Acyclovir, famciclovir, and valacyclovir—nucleoside analogs that inhibit replication of human herpes viruses—are FDA-approved for treatment of acute HZ (even in immunocompromised patients). These agents decrease the duration of viral shedding, reduce the time to rash healing, and lessen the severity and risk of progression to PHN, especially when initiated within 2 days of the onset of rash.1
Additionally, a three-week tapering course of corticosteroids in conjunction with a nucleoside analog has been shown to decrease acute zoster pain and reduce healing time. Steroids, however, have not been shown to prevent PHN.1 Analgesics should be used for acute pain. Because nonsteroidal anti-inflammatory drugs are usually ineffective, many of the same modalities used in the treatment of PHN are also used in acute HZ (Table 1).2 Such narcotics as oxycodone (OxyContin) and also gabapentin (Fanatrex, Gabarone, Neurontin) are potential treatments for acute pain in patients with HZ. Controlled-release oxycodone was found to be superior to placebo in the early period of pain (Days 1-14). Gabapentin was not shown to yield a significantly greater relief of pain than placebo, although it offered modest pain relief during the first week.5
Although initial exposure to VZV produces antibody levels that remain relatively constant with age, the decline in cell-mediated immunity is the primary determinant for the development of HZ.6 The increased incidence of HZ in older adults is a result of the progressive decline in cell-mediated immunity that occurs with aging.6 Accordingly, preventive efforts are aimed at older adult populations. The zoster vaccine (Zostavax) is a live attenuated VZV that is most effective in patients aged 60 to 69 years and retains efficacy up to four years after vaccination. It is recommended by the Advisory Committee on Immunization Practices for immunocompetent adults aged 60 years and older as a single-dose vaccine, regardless of history of HZ.1,2
Since his diagnosis, Mr. P has been treated unsuccessfully with gabapentin, pregabalin (Lyrica), capsaicin cream, and transdermal fentanyl (Duragesic). He is currently taking duloxetine (Cymbalta), which provides some pain relief. The health-care team avoided amitriptyline (Elavil, Endep, Vanatrip) because of Mr. P's history of a coronary artery bypass graft. If the patient's pain does not completely resolve on this therapy, more invasive therapies — such as botulinum toxin injections or epidural nerve blocks — may be considered.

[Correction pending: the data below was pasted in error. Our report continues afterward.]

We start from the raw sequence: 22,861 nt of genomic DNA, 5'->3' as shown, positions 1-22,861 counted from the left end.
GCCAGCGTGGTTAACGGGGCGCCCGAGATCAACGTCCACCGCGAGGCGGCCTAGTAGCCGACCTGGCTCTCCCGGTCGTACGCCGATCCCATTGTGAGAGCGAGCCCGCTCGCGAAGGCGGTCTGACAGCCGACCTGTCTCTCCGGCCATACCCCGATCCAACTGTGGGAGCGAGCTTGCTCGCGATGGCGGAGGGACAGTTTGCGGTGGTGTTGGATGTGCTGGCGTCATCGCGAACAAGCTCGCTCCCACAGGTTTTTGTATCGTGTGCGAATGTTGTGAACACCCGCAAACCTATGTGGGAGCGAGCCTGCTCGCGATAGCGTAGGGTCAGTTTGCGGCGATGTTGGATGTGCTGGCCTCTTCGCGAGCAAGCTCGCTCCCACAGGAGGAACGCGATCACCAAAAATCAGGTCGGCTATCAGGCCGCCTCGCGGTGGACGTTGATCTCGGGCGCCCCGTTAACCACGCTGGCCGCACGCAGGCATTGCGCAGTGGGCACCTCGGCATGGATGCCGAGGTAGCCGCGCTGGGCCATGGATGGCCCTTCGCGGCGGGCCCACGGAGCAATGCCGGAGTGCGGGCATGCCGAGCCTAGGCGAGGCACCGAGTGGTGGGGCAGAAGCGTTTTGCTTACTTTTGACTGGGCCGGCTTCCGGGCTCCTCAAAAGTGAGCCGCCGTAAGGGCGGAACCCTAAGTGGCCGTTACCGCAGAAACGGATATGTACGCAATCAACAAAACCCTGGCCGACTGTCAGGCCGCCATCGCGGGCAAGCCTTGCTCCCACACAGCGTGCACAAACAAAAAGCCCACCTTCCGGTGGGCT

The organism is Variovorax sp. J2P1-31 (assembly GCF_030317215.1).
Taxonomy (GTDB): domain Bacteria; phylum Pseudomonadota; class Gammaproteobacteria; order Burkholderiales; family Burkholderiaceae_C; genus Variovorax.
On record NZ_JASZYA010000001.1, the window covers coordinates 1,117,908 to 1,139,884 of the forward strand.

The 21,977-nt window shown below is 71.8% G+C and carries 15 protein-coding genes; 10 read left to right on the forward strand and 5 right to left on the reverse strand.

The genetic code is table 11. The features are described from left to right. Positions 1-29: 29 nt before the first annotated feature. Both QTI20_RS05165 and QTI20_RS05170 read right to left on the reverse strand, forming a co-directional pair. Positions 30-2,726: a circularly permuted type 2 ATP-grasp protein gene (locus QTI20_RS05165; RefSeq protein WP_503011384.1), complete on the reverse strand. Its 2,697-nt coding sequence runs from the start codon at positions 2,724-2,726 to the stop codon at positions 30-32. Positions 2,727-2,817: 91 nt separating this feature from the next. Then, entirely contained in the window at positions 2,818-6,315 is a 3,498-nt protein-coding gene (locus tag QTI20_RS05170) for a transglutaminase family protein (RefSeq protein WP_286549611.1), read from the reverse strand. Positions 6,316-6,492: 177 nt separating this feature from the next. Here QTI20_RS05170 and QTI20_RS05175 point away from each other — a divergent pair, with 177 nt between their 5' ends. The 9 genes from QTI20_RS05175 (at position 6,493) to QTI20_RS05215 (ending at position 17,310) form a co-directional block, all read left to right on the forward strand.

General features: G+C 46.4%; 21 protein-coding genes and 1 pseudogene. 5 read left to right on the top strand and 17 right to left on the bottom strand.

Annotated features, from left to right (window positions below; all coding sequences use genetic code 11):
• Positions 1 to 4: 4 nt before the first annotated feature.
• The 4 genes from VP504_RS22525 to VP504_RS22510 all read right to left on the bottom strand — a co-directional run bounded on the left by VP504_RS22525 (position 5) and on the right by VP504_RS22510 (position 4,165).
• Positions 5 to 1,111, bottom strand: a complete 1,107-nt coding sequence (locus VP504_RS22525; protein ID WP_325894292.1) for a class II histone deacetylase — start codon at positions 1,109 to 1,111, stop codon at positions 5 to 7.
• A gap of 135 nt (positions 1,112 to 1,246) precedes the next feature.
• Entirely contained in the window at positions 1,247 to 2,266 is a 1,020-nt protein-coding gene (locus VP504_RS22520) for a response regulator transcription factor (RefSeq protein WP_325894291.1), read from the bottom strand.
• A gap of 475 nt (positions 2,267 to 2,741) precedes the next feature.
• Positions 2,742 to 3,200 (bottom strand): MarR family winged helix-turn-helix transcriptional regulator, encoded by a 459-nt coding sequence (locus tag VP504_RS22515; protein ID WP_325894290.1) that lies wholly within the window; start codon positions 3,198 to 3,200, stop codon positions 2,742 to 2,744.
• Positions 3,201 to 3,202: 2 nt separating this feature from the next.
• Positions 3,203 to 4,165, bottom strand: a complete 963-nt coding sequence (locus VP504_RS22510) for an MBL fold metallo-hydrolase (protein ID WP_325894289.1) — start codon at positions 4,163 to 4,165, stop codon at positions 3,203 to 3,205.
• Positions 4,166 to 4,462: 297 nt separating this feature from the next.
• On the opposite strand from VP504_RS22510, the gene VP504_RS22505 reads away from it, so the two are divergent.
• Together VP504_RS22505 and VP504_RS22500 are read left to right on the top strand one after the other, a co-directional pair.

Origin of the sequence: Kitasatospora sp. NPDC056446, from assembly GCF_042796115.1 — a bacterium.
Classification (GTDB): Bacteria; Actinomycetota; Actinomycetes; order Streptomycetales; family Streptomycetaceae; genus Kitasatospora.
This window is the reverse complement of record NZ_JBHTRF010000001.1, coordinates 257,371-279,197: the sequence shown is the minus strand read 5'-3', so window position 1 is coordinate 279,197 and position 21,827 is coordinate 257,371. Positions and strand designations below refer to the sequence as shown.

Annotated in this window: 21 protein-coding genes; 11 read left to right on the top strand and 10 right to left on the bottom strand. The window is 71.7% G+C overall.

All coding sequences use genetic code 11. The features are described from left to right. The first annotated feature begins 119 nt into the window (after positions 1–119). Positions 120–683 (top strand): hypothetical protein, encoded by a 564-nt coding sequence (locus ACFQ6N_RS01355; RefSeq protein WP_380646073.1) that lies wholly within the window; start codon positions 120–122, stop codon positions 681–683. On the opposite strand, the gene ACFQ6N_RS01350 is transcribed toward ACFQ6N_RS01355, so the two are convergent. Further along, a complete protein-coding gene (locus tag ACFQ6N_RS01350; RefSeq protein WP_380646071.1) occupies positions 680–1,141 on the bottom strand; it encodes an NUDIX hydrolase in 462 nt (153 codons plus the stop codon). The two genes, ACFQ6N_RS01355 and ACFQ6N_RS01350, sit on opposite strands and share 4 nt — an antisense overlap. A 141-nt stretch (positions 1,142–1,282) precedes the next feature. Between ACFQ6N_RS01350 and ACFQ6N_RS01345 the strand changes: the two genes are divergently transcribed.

Dr. Willer is a first-year surgery resident, Dr. Siddiqui is a third-year family medicine resident, and Dr. Saxena is assistant professor of family medicine, all at Creighton University Medical Center in Omaha. Dr. Spangler is assistant professor and clinical pharmacist at Creighton University School of Pharmacy and Health Professions.
1. Harpaz R, Ortega-Sanchez IR, Seward JF; Advisory Committee on Immunization Practices (ACIP) Centers for Disease Control and Prevention (CDC). Prevention of herpes zoster: recommendations of the Advisory Committee on Immunization Practices (ACIP). MMWR Recomm Rep. 2008;57(RR-5):1-30.
4. Irving G, Jensen M, Cramer M, et al. Efficacy and tolerability of gastric-retentive gabapentin for the treatment of postherpetic neuralgia: results of a double-blind, randomized, placebo-controlled clinical trial. Clin J Pain. 2009;25:185-192.
5. Dworkin RH, Barbano RL, Tyring SK, et al. A randomized, placebo-controlled trial of oxycodone and of gabapentin for acute pain in herpes zoster. Pain. 2009;142:209-217.
6. Oxman MN, Levin MJ, Johnson GR, et al. A vaccine to prevent herpes zoster and postherpetic neuralgia in older adults. N Engl J Med. 2005;352:2271-2284.
All electronic documents accessed June 15, 2011.